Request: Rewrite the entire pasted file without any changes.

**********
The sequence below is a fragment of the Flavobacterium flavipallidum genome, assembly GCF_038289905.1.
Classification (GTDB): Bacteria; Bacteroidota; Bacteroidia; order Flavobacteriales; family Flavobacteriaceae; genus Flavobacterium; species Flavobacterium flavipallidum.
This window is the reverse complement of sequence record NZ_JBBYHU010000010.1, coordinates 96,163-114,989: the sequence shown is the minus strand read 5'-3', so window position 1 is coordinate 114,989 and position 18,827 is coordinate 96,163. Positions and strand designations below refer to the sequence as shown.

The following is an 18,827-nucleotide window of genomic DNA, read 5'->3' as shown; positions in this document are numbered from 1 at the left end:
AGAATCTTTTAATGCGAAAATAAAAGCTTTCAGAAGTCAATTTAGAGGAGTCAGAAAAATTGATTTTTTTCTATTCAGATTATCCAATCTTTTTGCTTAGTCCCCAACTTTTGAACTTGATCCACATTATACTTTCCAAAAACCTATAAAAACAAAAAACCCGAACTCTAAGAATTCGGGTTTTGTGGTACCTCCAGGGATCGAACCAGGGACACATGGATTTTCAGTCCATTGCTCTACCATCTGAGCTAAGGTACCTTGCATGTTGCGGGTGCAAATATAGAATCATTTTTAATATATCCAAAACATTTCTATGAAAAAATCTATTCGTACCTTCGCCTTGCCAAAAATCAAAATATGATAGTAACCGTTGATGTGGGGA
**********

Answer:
The sequence below is a fragment of the Flavobacterium flavipallidum genome, assembly GCF_038289905.1.
Classification (GTDB): Bacteria; Bacteroidota; Bacteroidia; order Flavobacteriales; family Flavobacteriaceae; genus Flavobacterium; species Flavobacterium flavipallidum.
This window is the reverse complement of sequence record NZ_JBBYHU010000010.1, coordinates 96,163-114,989: the sequence shown is the minus strand read 5'-3', so window position 1 is coordinate 114,989 and position 18,827 is coordinate 96,163. Positions and strand designations below refer to the sequence as shown.

The following is an 18,827-nucleotide window of genomic DNA, read 5'->3' as shown; positions in this document are numbered from 1 at the left end:
AGAATCTTTTAATGCGAAAATAAAAGCTTTCAGAAGTCAATTTAGAGGAGTCAGAAAAATTGATTTTTTTCTATTCAGATTATCCAATCTTTTTGCTTAGTCCCCAACTTTTGAACTTGATCCACATTATACTTTCCAAAAACCTATAAAAACAAAAAACCCGAACTCTAAGAATTCGGGTTTTGTGGTACCTCCAGGGATCGAACCAGGGACACATGGATTTTCAGTCCATTGCTCTACCATCTGAGCTAAGGTACCTTGCATGTTGCGGGTGCAAATATAGAATCATTTTTAATATATCCAAAACATTTCTATGAAAAAATCTATTCGTACCTTCGCCTTGCCAAAAATCAAAATATGATAGTAACCGTTGATGTGGGGA